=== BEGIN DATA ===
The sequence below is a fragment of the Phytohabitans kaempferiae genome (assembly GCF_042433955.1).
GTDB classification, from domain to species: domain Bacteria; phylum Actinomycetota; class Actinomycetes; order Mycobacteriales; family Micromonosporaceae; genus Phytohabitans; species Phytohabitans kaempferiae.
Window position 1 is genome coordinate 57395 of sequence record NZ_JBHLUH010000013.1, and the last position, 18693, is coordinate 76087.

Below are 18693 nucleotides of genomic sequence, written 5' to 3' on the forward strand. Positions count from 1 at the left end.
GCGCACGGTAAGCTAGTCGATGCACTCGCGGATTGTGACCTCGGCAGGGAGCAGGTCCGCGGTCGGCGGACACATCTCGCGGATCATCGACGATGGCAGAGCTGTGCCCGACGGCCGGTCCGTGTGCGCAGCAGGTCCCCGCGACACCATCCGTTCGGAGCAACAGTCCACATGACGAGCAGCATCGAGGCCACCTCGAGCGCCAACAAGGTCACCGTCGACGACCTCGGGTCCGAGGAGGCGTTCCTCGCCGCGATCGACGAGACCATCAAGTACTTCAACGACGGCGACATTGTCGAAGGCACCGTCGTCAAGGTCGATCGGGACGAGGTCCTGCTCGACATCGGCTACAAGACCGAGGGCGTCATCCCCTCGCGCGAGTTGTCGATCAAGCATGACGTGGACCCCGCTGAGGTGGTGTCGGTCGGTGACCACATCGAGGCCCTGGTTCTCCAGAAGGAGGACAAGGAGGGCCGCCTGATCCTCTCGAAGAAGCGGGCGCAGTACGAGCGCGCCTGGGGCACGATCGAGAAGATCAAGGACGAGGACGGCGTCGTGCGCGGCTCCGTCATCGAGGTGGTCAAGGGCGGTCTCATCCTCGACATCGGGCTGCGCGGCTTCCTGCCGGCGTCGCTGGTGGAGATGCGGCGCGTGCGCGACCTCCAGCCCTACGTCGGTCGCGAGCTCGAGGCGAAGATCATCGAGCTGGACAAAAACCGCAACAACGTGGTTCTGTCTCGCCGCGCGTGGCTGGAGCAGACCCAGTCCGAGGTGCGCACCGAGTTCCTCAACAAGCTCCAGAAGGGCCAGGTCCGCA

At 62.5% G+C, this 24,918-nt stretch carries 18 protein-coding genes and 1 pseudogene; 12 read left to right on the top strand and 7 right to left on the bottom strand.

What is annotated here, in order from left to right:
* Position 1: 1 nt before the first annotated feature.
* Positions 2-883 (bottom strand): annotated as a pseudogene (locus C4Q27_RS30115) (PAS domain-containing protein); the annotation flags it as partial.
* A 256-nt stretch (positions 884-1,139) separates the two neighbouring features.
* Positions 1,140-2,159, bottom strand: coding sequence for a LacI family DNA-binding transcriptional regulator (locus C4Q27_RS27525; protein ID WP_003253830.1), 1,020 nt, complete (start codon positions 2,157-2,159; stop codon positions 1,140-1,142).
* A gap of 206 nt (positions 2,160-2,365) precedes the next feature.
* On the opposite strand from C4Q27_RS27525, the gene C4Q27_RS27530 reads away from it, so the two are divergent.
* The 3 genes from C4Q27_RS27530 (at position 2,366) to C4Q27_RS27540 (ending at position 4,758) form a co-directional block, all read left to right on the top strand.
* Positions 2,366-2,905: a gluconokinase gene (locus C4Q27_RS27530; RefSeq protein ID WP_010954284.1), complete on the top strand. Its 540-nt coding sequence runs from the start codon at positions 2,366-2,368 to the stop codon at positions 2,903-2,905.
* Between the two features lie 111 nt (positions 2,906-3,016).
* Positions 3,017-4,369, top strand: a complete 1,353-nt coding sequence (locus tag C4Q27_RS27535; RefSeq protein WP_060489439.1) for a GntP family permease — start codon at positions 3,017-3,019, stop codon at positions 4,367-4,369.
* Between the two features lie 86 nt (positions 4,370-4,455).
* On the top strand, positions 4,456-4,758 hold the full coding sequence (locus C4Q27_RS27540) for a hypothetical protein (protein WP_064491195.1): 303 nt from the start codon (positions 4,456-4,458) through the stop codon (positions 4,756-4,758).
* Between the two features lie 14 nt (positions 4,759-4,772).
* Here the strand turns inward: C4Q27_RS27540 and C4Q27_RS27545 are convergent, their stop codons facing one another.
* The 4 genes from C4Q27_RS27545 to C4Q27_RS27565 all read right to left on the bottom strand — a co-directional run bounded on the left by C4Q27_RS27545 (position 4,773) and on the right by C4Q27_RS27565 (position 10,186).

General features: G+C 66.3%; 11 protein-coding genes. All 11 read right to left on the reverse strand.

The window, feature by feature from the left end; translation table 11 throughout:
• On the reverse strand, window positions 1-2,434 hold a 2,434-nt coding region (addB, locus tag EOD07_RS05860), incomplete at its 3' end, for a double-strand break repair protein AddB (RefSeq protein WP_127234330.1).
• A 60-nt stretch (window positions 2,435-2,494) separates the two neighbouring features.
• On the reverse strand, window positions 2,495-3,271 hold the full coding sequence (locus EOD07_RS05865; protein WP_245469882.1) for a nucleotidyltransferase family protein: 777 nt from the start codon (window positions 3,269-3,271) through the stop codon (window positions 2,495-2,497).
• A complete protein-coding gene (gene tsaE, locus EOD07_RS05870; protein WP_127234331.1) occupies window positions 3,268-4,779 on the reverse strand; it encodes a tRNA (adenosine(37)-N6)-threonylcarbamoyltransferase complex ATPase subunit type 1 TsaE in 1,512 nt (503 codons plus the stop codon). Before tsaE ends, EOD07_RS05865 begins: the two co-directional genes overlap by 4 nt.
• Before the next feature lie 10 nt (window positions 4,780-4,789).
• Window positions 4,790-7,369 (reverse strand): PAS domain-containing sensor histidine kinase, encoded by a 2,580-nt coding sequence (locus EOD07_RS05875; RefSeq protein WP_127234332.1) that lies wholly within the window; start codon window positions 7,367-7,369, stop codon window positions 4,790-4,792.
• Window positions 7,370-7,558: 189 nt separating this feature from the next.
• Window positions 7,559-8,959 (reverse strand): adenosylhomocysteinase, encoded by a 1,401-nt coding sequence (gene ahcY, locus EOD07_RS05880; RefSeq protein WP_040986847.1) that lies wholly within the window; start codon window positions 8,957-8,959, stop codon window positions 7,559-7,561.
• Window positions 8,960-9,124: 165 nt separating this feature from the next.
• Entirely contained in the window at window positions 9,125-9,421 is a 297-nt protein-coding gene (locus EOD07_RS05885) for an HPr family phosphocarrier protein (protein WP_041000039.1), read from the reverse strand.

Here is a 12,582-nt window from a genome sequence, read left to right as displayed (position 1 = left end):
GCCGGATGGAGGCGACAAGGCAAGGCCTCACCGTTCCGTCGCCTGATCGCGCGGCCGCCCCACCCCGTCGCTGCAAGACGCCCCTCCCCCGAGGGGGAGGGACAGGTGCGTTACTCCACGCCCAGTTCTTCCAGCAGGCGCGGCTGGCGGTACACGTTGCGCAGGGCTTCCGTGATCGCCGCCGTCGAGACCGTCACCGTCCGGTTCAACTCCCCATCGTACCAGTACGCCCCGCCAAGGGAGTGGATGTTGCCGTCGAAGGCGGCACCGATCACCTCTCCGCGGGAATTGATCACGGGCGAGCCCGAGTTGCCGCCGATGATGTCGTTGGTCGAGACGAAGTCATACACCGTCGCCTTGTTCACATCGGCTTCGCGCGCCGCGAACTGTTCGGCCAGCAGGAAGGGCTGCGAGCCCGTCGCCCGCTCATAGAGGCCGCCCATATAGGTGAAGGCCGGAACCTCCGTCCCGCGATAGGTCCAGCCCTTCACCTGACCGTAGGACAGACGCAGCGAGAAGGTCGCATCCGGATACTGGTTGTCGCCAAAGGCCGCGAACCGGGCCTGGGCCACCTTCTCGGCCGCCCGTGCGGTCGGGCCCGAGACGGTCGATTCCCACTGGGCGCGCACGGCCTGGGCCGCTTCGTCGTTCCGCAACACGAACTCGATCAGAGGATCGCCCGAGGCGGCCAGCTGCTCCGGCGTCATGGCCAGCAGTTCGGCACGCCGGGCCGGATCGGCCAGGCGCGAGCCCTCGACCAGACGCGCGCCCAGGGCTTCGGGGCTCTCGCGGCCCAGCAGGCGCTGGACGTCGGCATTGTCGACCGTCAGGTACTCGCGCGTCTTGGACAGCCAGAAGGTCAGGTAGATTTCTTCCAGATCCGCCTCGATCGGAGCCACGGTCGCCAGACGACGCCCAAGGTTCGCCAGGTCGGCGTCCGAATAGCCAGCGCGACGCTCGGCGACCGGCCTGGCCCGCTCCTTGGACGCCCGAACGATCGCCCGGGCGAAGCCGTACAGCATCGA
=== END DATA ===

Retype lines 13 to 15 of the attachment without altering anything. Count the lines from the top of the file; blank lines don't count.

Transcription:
* On the opposite strand from C4Q27_RS27525, the gene C4Q27_RS27530 reads away from it, so the two are divergent.
* The 3 genes from C4Q27_RS27530 (at position 2,366) to C4Q27_RS27540 (ending at position 4,758) form a co-directional block, all read left to right on the top strand.
* Positions 2,366-2,905: a gluconokinase gene (locus C4Q27_RS27530; RefSeq protein ID WP_010954284.1), complete on the top strand. Its 540-nt coding sequence runs from the start codon at positions 2,366-2,368 to the stop codon at positions 2,903-2,905.